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Flashcards in Immune System Deck (67)
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What are the two divisions of the immune system?

-innate immunity
-adaptive immunity


Innate Immunity

-composed of defenses that are always active against infection but lack the ability to target specific invaders over others
-called non-specific immunity


Adaptive Immunity

-the defenses that target a specific pathogen
-slower to act but can maintain immunological memory of an infection to be able to mount a faster attack in subsequent infections
-called specific immunity
-can be divided into two parts: humoral immunity (driven by B-cells and antibodies) and cell-mediated immunity (provided by T-cells)


How does the Innate Immune System work?

includes cells that ingest and destroy pathogens (like dendritic cells and macrophages), and also activate an inflammatory response, secreting cytokines that trigger an influx of immune cells from the blood, and recruit more phagocytes -- monocytes and neutrophils


How does the Adaptive Immune System work?

-activated B-cells secrete antibody molecules that bind to antigens and destroy the invader directly or mark it for attack by others
-T cells recognize antigens displayed on cells or help activate B-cells and other T-cells which can directly attack infected cells


What organs are included in the immune system?

-lymph nodes
-peyer's patches (small intestine)
-lymphatic vessel
-bone marrow


Bone Marrow

produces all of the leukocytes (WBCs) that participate in the immune system through the process of hematopoiesis



location of blood storage and activation of B-cells, which turn into plasma cells to produce antibodies as part of adaptive immunity



-small gland in front of the pericardium (sac that protects the heart)
-where T-cells mature


Lymph Nodes

-provide a place for immune cells to communicate and mount an attack
-B-cells can be activated here


Gut-Associated Lymphoid Tissue (GALT)

-immune tissue that is found in close proximity to digestive system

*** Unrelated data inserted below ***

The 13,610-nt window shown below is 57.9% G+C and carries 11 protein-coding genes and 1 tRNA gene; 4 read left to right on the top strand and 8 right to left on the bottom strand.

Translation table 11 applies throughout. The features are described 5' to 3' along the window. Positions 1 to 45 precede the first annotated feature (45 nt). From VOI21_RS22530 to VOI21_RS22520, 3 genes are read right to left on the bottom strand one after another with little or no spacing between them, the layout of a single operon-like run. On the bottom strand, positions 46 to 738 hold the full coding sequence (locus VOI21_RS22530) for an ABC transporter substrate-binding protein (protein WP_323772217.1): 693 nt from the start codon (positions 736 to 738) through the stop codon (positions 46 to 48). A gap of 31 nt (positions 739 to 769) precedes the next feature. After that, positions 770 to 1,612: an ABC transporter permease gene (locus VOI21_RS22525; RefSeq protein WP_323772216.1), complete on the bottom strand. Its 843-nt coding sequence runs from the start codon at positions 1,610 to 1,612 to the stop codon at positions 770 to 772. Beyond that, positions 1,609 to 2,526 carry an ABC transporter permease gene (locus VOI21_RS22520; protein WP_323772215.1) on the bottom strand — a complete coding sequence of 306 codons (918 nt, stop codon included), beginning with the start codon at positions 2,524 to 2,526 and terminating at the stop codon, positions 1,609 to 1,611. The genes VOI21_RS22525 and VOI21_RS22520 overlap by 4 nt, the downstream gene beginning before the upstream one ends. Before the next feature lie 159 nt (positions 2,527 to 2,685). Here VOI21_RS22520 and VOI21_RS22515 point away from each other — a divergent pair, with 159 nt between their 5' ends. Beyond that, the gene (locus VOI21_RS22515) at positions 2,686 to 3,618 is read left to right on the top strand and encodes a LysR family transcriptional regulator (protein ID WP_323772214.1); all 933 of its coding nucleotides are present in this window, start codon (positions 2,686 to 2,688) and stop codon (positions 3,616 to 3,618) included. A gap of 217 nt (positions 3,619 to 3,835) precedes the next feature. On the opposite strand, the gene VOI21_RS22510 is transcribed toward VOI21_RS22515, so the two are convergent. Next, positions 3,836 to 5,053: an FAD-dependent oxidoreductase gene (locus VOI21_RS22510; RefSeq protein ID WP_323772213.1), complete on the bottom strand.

-sites of potential invasion by pathogens
-includes: tonsils, adenoids, peyer's patches, lymphoid aggregates in the appendix


1. Site of Development:
2. Site of Maturation:
3. Major Functions:
4. Specific or Non-Specific?
5. Humoral or Cell-Mediated?

1. bone marrow
2. bone marrow (but are activated in the spleen or lymph nodes)
3. produce antibodies
4. specific
5. humoral


1. Site of Development:
2. Site of Maturation:
3. Major Functions:
4. Specific or Non-Specific?
5. Humoral or Cell-Mediated?

1. bone marrow
2. thymus
3. coordinate immune system and directly kill infected cells
4. specific
5. cell-mediated


What is the first line of defense in the innate immune system?

skin (integument) -- provides a physical barrier, contains defensins (antibacterial enzymes)


What are other physical barriers of the immune system?

-mucus (lines respiratory tract, covers the eye, oral cavity) which produces a nonspecific bacterial enzyme called lysozyme


What role does the GI Tract play in nonspecific immunity?

-stomach secretes acid which eliminates most pathogens
-potential invades not able to compete against the large bacterial population in the gut


What role does the Complement System play in nonspecific immunity?

-system consists of many proteins in the blood that act as a nonspecific defense against bacteria
-activated through a classical pathway (requires binding of antibody to a pathogen) or an alternate pathway (does not require antibodies)